Despite signs of a bounce back in June as shops re-opened, workers returned to construction sites and factories, and the housing market began to pick up, experts said the path ahead remains “precarious”, with the risk of a sharp rise in unemployment looming this winter.
By September, gross domestic product is on a trajectory to be 10 per cent below its February level, according to a forecast from the National Institute for Economic and Social Research (Niesr).
“Despite the recovery noted in June, the path ahead remains precarious,” said Dr Kemar Whyte, senior economist at Niesr. “An extended period of growth will be required to make up the ground lost in recent months.”
While forecasts for GDP diverge markedly due to the myriad uncertainties of the current situation, there is consensus around one point: That the virus must be properly contained if the economy is to get back on its feet.
“Although activity continues to be supported by substantial fiscal and monetary policy actions, the recovery that is needed will take time as public health concerns weigh on activity,” said Dr Whyte.
Samuel Tombs, chief UK economist at Pantheon Macroeconomics, blamed the government’s slow response to Covid-19 for the severity of the economic hit.
He said: “The long duration of the lockdown in the second quarter, due to the government’s slow response to Covid-19 in March, followed by its failure to prevent the virus from spreading from hospitals, was at the root of the economy’s under-performance in the second quarter.”
He warned the rebound will “peter out in the autumn” with further lockdowns likely.
It has been suggested that as schools re-open, pubs and restaurants may have to close down again to contain a likely flare-up in the number of cases.
Mr Tombs agreed that “renewed curtailment of economic activity in the services sector” was likely and that therefore GDP will remain 5 per cent below its pre-Covid peak by the end of the year.
While there were some encouraging signs of growth in the official figures, given the severity of April’s downturn, few analysts now hold out much hope of a swift economic bounce-back this year.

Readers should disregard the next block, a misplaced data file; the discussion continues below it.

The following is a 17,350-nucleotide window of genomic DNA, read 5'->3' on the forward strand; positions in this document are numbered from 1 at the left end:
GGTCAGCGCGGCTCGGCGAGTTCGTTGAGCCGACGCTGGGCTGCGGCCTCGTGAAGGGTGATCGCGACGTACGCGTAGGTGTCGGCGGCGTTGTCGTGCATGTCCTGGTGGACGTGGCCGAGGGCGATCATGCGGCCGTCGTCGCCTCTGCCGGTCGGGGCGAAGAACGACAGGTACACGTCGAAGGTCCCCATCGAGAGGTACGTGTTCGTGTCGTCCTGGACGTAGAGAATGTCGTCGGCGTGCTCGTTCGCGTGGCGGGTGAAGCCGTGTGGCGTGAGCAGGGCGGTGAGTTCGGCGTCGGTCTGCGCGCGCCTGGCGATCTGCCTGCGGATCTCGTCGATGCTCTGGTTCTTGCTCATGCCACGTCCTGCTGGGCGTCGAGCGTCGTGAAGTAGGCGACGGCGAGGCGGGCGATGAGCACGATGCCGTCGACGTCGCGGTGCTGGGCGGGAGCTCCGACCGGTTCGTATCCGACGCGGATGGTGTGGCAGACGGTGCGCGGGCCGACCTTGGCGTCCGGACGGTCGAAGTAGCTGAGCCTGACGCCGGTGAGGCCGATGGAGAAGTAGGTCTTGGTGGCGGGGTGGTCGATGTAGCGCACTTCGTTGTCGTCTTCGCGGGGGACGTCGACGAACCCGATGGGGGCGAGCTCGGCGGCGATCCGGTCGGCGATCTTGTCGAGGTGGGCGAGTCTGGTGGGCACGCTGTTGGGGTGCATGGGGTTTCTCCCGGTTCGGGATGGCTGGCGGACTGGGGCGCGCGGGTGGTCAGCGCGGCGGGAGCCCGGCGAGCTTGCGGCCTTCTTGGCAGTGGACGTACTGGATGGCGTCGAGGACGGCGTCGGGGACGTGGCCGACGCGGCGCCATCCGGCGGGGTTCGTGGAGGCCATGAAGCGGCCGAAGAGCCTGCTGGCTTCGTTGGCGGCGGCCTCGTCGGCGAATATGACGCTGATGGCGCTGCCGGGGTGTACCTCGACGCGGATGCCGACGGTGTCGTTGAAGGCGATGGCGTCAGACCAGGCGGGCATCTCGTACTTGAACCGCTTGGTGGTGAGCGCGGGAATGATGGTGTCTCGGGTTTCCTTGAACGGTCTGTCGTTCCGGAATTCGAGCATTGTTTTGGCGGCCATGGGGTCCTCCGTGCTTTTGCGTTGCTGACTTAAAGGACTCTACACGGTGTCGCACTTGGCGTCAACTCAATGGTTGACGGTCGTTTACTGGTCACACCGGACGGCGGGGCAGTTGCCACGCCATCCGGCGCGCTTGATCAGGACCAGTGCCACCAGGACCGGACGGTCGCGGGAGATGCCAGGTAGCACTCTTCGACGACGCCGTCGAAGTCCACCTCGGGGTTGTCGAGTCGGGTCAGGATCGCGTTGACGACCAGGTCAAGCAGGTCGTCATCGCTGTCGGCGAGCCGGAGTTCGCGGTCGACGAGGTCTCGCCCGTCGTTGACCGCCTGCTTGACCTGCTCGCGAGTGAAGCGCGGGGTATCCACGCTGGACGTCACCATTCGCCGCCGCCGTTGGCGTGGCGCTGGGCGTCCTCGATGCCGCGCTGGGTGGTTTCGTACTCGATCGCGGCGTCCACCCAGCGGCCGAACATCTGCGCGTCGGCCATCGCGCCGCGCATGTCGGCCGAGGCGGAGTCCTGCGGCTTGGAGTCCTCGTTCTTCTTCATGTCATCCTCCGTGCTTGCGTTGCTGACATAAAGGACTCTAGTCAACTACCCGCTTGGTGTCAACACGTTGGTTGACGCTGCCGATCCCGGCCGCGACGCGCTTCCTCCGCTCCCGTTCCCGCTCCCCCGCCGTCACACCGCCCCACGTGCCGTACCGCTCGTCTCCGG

Paul Dales of Capital Economics described the recovery as “underwhelming” so far.
“The combination of a large share of the UK’s GDP being generated by the sectors that are hampered the most by social distancing and the drag from the uncertainty caused by Brexit means the UK economy will probably continue to lag behind its peers in the race to recover from the coronavirus crisis.”
He forecast that there will be additional local lockdowns but no national one, with a stuttering economic recovery leading to GDP reaching pre-Covid levels by the end of 2022.
Suren Thiru, head of economics at the British Chambers of Commerce, said: “The prospect of a swift ‘V-shaped’ recovery remains remote as the recent gains in output may fade over the coming months as the economic damage caused by the pandemic increasingly weighs on activity, particularly as the government support measures wind down.
“Against this backdrop, bold action is needed to immediately inject confidence back into the UK economy.”
A protracted fall in output stretching into next year risks causing longer-term “scarring”, said Tej Parikh, chief economist at the Institute of Directors.
Scarring includes things like the loss of skills that occurs when businesses close down and people are made redundant.
Mr Parikh added: “The chancellor must respond now with measures to support jobs by cutting the cost of employment, for instance by reducing employers’ National Insurance contributions.”
Some industries renewed their calls for specific help on Wednesday. Aerospace trade body ADS, which is reportedly seeking a £1bn government bailout, said the GDP fall highlighted the scale of the challenge now facing the country.
ADS chief executive Paul Everitt said: “While the wider economy has begun the process of recovery, industries including aerospace and aviation will take longer than many other parts of the economy to reach the levels of output seen before the crisis began.
“Additional support will be needed in the months ahead to safeguard our world-leading industrial capabilities and protect high value jobs that are vital to UK prosperity from being lost.”